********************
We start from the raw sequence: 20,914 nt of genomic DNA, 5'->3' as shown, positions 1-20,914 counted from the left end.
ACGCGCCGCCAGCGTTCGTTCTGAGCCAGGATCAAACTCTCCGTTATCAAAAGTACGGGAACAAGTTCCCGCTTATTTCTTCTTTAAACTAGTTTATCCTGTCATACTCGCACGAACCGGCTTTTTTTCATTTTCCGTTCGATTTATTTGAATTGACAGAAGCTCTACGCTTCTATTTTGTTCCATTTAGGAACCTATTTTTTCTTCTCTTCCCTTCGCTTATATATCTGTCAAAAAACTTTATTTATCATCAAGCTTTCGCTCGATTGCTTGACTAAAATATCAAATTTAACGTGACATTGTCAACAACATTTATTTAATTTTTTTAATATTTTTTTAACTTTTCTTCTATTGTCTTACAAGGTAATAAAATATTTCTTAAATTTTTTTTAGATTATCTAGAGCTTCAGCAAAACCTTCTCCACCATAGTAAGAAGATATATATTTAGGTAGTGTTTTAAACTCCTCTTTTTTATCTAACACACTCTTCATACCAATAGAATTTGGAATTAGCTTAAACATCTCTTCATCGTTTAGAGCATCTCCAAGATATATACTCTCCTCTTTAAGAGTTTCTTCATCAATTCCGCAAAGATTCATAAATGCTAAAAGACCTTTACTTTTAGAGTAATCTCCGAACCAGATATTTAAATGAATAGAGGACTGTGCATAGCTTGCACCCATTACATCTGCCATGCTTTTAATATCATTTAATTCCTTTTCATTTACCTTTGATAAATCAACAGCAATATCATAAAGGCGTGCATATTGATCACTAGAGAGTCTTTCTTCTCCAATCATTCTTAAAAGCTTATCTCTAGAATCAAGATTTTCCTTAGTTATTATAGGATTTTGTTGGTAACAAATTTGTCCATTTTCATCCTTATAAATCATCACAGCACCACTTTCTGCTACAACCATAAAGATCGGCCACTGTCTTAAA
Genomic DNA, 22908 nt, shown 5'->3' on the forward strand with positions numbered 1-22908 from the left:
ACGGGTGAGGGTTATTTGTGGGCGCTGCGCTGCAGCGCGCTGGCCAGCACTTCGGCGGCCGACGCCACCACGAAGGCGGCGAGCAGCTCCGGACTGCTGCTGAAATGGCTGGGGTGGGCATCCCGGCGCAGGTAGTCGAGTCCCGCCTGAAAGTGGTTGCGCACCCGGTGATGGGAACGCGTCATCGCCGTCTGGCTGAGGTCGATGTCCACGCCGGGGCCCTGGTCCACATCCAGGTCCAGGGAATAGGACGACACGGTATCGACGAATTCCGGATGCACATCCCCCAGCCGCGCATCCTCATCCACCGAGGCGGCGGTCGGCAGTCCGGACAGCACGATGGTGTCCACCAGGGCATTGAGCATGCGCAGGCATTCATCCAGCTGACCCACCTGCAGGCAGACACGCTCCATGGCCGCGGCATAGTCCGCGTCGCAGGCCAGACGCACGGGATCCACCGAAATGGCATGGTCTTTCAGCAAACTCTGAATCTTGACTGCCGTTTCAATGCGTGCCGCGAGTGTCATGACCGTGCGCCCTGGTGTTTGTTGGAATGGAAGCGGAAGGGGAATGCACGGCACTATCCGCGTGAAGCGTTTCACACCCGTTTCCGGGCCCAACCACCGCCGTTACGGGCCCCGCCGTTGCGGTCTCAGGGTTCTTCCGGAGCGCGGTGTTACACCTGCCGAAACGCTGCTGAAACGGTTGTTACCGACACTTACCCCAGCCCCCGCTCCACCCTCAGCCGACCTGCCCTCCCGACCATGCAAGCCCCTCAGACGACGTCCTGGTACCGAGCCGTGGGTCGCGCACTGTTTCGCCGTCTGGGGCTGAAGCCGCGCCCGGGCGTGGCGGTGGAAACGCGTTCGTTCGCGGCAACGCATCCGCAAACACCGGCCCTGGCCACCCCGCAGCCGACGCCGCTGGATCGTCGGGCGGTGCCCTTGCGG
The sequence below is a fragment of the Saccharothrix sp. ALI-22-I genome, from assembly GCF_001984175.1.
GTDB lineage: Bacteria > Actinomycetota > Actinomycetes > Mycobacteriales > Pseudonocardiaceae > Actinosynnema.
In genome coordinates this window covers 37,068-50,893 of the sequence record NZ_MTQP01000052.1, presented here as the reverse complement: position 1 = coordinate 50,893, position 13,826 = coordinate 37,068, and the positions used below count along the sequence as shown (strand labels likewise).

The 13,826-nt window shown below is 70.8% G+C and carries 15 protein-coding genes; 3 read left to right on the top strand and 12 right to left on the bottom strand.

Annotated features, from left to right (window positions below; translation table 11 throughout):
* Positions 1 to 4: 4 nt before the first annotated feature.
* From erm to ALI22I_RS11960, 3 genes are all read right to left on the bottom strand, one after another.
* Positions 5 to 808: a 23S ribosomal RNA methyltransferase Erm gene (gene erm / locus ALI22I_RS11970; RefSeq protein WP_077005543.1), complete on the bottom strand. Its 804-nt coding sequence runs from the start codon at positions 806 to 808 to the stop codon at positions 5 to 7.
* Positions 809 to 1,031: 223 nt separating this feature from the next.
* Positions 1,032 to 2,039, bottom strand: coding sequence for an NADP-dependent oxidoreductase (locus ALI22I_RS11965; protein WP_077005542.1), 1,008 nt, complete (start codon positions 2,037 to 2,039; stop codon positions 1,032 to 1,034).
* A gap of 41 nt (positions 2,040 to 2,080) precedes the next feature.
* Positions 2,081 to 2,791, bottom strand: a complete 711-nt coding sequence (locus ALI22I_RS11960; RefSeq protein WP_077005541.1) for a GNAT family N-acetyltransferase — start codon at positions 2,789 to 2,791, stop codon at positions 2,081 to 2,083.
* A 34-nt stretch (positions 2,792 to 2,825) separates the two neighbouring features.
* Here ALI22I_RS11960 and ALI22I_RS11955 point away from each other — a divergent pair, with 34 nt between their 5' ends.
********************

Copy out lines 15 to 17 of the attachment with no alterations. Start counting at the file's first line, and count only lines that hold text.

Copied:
* A gap of 41 nt (positions 2,040 to 2,080) precedes the next feature.
* Positions 2,081 to 2,791, bottom strand: a complete 711-nt coding sequence (locus ALI22I_RS11960; RefSeq protein WP_077005541.1) for a GNAT family N-acetyltransferase — start codon at positions 2,789 to 2,791, stop codon at positions 2,081 to 2,083.
* A 34-nt stretch (positions 2,792 to 2,825) separates the two neighbouring features.